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Hoaxes, fabricated stories, and misinformation spread like wildfire on social media sites. Learn how to identify false stories, report hoaxes, correct inaccuracies and #ProtectTheTruth with eight powerful tips.


67% of American adults get at least some of their news from social media at a time when trust in mainstream media outlets is at an all-time low. In the months just prior to the 2016 election, more people engaged with false stories via Facebook than established news services, and intelligence agencies traced many of these stories to a Russian-backed disruption campaign. Thanks to sharing, the Russian campaign reached the newsfeeds of 126 million people (that’s equivalent to about half the number of Americans who are eligible to vote). Facebook, Twitter, and Google have since issued new policies on advertising and developed “trust indicators” to help users verify the accuracy of articles that appear in their newsfeed. But vetting news and information is as much the responsibility of consumers as those producing it. Every click on a sensationalized headline increases revenue and boosts production of false and misleading stories. That’s why it’s up to all of us to do our due diligence. 


NEVER: Share a news story you haven’t read.

ALWAYS: Read news stories from lede to last word before passing it on. It may not be the story you think it is.


NEVER: Share a news story from a source you’ve never heard of.

ALWAYS: Make sure the news you consume comes from a trusted source. Need help knowing which news outlets are reputable? Check out our guide to building a diversified press room.


NEVER: Share a news story without sniffing for CRAAP.

ALWAYS: Read beyond the headline and apply the CRAAP Test before sharing. Is it CURRENT? Is it RELEVANT? Does the AUTHOR have expertise? Is the story’s ACCURACY supported by research, evidence, and sources? Do you know the story’s PURPOSE?


NEVER: Share clickbait.

ALWAYS: Check your impulses! Clickbait is like a carnival barker, tempting you with headlines, questions, or claims that you can’t help but follow. Clickbait has one purpose and one purpose only: to get you to click on it and pad the creator’s wallet! Resist the urge to chase those rabbits down their intriguing little holes, and resist even harder the urge to let us all know what you find down there when you lose your self control. Because you know what? Nobody cares what state you “REALLY belong in”. Nobody.

NEVER: Share or like a meme without checking it for accuracy.

ALWAYS:  Look for sources listed on memes and google any quotes. If the meme doesn’t list sources for its claims, keep on scrolling. You can also check TinEye.com to ensure that the image being used is in proper context, and use fact-checking websites such as Snopes, Factcheck.org, and politifact.com for information accuracy. More fact-checking websites can be found HERE. If you comes across a meme touting false information, report it to Facebook. Instead of sharing the meme itself, share information that debunks it.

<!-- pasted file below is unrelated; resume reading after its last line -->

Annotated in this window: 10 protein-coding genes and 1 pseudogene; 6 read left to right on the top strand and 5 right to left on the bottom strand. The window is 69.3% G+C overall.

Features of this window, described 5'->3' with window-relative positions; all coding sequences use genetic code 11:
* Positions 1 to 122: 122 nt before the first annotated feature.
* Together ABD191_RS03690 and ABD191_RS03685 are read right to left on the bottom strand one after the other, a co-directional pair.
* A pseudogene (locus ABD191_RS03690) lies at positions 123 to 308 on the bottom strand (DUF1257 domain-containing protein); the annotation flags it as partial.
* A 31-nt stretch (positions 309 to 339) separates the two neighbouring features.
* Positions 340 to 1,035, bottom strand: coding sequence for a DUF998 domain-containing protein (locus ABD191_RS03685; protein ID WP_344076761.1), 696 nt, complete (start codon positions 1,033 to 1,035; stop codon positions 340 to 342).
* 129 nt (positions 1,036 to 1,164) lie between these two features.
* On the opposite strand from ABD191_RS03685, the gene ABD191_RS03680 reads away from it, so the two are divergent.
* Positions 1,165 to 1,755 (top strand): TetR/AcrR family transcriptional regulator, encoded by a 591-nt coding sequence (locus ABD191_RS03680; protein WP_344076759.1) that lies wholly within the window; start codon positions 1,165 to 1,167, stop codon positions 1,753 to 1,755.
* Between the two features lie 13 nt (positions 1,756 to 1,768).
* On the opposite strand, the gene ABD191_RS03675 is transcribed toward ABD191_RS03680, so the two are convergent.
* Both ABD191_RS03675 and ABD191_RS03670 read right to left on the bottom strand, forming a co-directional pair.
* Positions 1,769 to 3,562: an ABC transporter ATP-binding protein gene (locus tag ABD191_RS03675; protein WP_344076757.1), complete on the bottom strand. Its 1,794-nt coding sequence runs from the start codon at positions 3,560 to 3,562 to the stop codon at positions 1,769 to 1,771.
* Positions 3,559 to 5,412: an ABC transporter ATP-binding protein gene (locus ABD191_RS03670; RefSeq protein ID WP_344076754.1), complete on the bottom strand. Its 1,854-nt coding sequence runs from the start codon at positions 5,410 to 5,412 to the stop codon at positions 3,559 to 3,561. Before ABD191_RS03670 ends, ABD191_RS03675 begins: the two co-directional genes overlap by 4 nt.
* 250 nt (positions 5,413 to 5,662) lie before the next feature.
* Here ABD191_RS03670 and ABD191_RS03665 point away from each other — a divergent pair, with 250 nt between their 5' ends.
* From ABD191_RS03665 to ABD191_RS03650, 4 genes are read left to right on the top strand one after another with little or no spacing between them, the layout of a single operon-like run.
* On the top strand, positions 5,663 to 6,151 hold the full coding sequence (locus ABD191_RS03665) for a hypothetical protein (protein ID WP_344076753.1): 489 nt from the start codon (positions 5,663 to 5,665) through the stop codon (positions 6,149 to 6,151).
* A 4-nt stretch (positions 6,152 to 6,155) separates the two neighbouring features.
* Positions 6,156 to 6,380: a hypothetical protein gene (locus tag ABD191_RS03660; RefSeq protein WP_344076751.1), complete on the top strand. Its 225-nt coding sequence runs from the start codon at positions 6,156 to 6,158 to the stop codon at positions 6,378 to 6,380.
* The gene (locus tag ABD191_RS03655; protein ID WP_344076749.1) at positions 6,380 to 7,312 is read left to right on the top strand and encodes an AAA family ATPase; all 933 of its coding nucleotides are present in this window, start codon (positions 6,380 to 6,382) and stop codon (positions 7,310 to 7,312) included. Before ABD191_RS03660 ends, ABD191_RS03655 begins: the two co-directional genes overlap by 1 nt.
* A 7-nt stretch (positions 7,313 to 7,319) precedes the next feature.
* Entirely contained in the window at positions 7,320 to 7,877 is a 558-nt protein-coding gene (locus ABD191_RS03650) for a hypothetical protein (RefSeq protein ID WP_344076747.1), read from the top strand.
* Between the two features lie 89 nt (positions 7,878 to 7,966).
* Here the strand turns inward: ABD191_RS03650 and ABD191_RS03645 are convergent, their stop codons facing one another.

NEVER: Share or attend an event that does not list a known and trusted host.

ALWAYS: Read through the event information and know who is sponsoring it. If it’s not a group or person you know and trust, it may not be legitimate. Russian operatives have been found to have orchestrated rallies and events designed to bring opposing groups together in an attempt to spark conflict. If you think an event might be a hoax, report it by clicking on the “…” (next to the “Share” button) on the event’s facebook page, then click “Report”.

NEVER: Use the term “fake news.”

ALWAYS: Yeah, yeah, we know this C2A is full of articles and sites that use the term. That just proves our point about why we shouldn’t use it. As the Poynter Institute notes, the phrase-that-shall-not-be-named was weaponized by Trump, and repeating it gives it power and leverage that ultimately undermines faith in the media. Gently remind anyone using the term to instead use descriptors like propaganda, hoax, misinformation, or lie. This includes sites on the internet like Snopes, Factcheck.org, and yes, even the New York Times. Hold everyone accountable.

NEVER: Promote Trumpism by parroting his language.

ALWAYS: Control the narrative! When we repeat Trump’s words, we empower his message. Keep Trumpisms out of your vocabulary and off your social media accounts. No direct quotes, no screencaps of his tweets. Boost only reputable journalism and stay focused on the message you want shared. For more tips on how to effectively resist Trump on social media, check our other fabulous Do This, Not That guide!


A Field Guide to False News And Other Information Disorders

Check to See if You Followed A Fake Russian Account

Test Your False News Radar

Track Russian Influence on Twitter in Real Time

See Examples of Russia’s Disruption Campaign Ads

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